This has been going on since at least 1847 and has become part of the culture of the fishermen and their families of the area, being passed on from one generation to the next.

However, it must also have been passed on for a greater number of generations of Dolphin in the area.  It is now part of the cultural tradition of both species.

Different Dolphin Cultures at Shark Bay

In Human societies there are many overlapping cultures. These can be of different generations, people of different ethnic origins or simply different groups of friends. Can similar things happen with animals?

At Shark Bay in Western Australia two different groups of Dolphins have come up with completely different novel ways of fishing.  One family group catches fish from the seabed with the aid of pieces of sponge.

Another group has learned to catch fish in water only a few centimetres deep by building up speed and aquaplaning the last little bit, catching the fish.  Although the Dolphin is then in very shallow water, they seem to be able to judge it well enough to avoid being stranded.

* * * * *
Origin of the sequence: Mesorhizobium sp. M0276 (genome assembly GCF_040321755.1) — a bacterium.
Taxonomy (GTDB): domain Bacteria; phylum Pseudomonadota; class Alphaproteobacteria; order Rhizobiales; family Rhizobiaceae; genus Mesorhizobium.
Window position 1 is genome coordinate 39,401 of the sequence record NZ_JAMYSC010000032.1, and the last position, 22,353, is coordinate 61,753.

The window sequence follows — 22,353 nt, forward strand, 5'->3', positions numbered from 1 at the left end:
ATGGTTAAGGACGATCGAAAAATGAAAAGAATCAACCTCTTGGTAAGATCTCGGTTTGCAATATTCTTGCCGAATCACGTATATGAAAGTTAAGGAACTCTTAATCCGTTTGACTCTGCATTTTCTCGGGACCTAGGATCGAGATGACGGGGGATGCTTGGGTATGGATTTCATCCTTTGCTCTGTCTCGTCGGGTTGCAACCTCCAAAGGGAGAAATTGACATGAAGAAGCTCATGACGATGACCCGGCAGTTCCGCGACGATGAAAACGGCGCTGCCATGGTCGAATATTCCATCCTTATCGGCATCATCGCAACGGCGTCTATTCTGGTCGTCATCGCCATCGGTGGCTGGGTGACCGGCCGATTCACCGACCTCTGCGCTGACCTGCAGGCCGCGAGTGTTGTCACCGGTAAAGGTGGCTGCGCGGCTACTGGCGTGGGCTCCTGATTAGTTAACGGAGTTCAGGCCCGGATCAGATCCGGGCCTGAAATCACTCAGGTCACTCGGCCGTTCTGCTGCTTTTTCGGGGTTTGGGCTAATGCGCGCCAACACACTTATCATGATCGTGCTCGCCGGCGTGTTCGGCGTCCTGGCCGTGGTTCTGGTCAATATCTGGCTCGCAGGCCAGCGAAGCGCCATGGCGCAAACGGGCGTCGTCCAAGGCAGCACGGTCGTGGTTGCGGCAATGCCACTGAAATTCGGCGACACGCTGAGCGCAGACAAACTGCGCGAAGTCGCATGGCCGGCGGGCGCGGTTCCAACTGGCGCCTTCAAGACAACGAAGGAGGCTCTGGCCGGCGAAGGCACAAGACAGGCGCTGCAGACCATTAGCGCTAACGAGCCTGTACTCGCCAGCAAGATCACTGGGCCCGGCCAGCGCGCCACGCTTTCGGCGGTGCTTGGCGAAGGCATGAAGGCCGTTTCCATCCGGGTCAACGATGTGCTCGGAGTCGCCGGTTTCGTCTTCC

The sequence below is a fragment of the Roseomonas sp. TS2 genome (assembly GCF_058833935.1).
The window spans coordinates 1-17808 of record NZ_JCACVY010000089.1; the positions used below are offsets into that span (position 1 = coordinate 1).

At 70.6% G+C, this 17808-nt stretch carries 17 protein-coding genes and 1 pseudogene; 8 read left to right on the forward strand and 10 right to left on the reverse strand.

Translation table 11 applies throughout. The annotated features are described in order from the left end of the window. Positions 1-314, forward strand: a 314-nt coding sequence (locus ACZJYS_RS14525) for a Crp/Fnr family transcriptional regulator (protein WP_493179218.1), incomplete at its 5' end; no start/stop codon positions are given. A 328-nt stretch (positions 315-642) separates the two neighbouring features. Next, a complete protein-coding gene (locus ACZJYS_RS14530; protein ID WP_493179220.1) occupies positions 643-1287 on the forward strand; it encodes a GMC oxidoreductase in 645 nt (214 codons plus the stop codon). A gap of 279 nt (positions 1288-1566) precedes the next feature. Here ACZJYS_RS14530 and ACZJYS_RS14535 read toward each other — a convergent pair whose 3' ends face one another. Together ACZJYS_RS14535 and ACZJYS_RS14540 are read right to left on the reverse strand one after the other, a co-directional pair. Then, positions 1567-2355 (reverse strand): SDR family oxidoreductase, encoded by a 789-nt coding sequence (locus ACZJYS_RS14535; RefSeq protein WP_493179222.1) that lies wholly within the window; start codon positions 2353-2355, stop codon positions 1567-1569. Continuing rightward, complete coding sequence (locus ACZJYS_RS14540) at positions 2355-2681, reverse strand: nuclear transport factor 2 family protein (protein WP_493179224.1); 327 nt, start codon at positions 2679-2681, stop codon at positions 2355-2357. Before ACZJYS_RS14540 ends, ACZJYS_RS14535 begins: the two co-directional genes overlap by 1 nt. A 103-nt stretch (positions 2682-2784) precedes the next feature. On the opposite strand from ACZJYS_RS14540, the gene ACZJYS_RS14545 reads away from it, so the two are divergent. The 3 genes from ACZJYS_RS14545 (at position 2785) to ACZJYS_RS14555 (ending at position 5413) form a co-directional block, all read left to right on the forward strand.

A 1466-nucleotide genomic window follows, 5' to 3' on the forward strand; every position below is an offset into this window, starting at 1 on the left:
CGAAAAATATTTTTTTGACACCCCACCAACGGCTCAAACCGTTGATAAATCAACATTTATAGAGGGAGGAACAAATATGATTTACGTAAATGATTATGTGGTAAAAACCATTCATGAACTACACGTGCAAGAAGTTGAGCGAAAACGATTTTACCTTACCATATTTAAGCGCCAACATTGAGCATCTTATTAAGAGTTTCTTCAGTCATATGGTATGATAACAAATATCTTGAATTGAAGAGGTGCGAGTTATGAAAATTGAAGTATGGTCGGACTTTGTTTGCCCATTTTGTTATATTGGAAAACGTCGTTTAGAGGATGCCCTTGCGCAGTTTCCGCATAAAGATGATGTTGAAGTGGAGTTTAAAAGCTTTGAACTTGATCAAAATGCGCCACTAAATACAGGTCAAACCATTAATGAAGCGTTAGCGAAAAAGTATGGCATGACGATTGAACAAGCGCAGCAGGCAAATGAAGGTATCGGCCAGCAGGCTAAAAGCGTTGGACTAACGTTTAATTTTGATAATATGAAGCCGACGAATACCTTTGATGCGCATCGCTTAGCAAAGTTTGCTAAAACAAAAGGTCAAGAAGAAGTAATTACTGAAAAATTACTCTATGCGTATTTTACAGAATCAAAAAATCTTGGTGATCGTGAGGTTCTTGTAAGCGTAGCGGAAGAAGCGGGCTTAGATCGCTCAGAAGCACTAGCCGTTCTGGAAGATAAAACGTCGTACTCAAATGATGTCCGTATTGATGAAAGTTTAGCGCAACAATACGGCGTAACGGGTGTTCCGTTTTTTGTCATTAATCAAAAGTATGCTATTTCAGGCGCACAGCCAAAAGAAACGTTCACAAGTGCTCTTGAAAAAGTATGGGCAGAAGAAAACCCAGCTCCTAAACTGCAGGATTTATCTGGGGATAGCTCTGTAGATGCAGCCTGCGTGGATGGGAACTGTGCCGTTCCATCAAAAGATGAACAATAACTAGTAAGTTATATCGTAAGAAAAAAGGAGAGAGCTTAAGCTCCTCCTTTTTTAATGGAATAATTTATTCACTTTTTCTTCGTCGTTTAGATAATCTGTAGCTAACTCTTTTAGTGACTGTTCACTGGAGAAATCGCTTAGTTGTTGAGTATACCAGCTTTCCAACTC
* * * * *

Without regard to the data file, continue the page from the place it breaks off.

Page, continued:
If one did get stranded they would have to hope that some of the many tourists who visit this area would help them back into the water. The tourist culture mostly does not include the eating of stranded Dolphins.

Ape Culture

In different groups of Chimpanzee there are different behaviours that appear to be learned, and nothing to do with any different conditions.  These things may be as simple as different techniques, requiring different tools to get Termites out of their nest.

I wonder about the completely different ways Chimpanzees and Bonobos behave towards others in their groups.

In Chimpanzees the group is completely dominated by the larger and more powerful males.  There is an Alpha Male, but unlike the Gorillas, he does not have exclusive right to mate with the Females.

In Bonobos, although observation indicates that there is an Alpha male, the society is dominated by the physically smaller females.

Chimpanzees will fight and can kill each other, while fighting is not normal with Bonobos, and lethal violence has rarely been recorded.